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The quest for the perfect T-shirt is a well-documented one. Every few months another publication approaches the topic (including this one), and brand after brand has claimed to have cracked the code. You know why this subject never gets old? Everybody wants a go-to shirt to solve another age-old question — “What the hell am I going to wear today?” — yet they’re harder to find than you’d think.
For me, the ideal T-shirt is both comfortable and flattering; it should look (and feel) equally at home with jeans, a slip dress, a fancy pencil skirt, or your pajama pants. You shouldn’t have to dry clean or hand-wash it. And it shouldn’t cost so much that you can’t afford to buy multiples or replace it. I used to steal my dad’s old Hanes shirts after they had lived through a few hundred washes, right at the point when they were getting holes in the underarms, because the perfect T-shirt remained elusive.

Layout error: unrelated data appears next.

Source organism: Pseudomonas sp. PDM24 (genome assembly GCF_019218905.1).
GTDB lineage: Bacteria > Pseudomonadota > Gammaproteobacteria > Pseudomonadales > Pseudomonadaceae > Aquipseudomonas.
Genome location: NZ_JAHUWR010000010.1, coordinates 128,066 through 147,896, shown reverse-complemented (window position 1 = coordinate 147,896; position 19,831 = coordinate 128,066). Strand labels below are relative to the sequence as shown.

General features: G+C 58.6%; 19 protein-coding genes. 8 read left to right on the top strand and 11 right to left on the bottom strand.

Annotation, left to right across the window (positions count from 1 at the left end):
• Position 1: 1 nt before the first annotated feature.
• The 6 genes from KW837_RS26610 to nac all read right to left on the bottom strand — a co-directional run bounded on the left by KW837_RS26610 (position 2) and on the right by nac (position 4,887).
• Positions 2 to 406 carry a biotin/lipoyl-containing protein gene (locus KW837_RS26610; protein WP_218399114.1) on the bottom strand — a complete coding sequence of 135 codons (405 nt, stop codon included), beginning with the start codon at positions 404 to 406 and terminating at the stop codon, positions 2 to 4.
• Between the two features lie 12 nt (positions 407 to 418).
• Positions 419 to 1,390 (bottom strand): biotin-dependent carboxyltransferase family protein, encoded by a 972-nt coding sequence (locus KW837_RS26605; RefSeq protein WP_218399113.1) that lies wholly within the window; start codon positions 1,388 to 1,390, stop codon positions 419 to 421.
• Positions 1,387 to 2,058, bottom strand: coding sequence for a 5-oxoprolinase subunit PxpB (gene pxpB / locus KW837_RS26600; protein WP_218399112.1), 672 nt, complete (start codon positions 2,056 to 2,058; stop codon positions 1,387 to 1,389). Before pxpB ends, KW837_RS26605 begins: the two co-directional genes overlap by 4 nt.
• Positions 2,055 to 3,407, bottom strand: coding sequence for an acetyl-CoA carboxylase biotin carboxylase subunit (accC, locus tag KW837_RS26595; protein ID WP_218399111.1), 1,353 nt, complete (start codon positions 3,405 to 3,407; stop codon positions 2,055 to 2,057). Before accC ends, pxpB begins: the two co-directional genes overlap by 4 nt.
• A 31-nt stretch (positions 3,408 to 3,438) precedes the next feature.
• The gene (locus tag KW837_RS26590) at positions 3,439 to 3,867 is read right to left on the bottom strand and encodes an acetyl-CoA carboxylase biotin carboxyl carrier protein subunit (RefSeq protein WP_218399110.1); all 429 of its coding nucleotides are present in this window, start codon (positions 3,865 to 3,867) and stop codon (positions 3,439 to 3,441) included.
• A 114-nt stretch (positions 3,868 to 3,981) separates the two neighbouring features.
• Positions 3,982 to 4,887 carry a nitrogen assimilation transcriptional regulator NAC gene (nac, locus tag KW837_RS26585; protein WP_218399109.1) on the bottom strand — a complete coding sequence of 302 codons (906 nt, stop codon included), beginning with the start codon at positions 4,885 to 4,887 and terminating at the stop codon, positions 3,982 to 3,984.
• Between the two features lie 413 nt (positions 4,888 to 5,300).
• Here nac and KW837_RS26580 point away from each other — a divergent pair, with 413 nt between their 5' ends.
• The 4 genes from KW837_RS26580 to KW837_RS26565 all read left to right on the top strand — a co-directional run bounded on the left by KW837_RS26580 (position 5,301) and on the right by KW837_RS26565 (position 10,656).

Yesterday, sustainable California label Lacausa tossed its hat (er, shirt) in the ring with the launch of its “Uniform” collection, which is essentially a bunch of different T-shirts in varying lengths and neutral colors that had been offered previously, now available year-round.
Lacausa’s shirts definitely meet most of the criteria, except maybe the last one. Prices start at $53 and run up to $80, which is a lot for a cotton T-shirt. But if you’re willing to spend a little more for something you know you’ll wear often — or if you’re already hooked, like Racked’s associate market editor Tanisha Pina, who (no shade) wears hers like once a week — the brand has done something pretty cool here with the number of iterations to choose from.
There are tall tees, regular tees, baby tees, and muscle tees; they come in several different colors that read as white, off-white, or super-pale pastels; there are also several barely-there tie-dye prints and, of course, black. Each one is ever so slightly different, so it’s possible to justify buying yourself a bunch of versions of your new favorite shirt because they’re actually all different shirts.
In addition to the genius of the color and proportion play, all of the Uniform shirts are rendered in extremely soft, gauze-y cotton that’s almost see-through without actually being sheer. Basically, Lacausa figured out how to manufacture my dad’s pre-worn Hanes shirts but even better, and, you know, not old. (Someone on the design team must know where I’m coming from, because there’s actually a dress that’s called Dad’s Shirtdress.)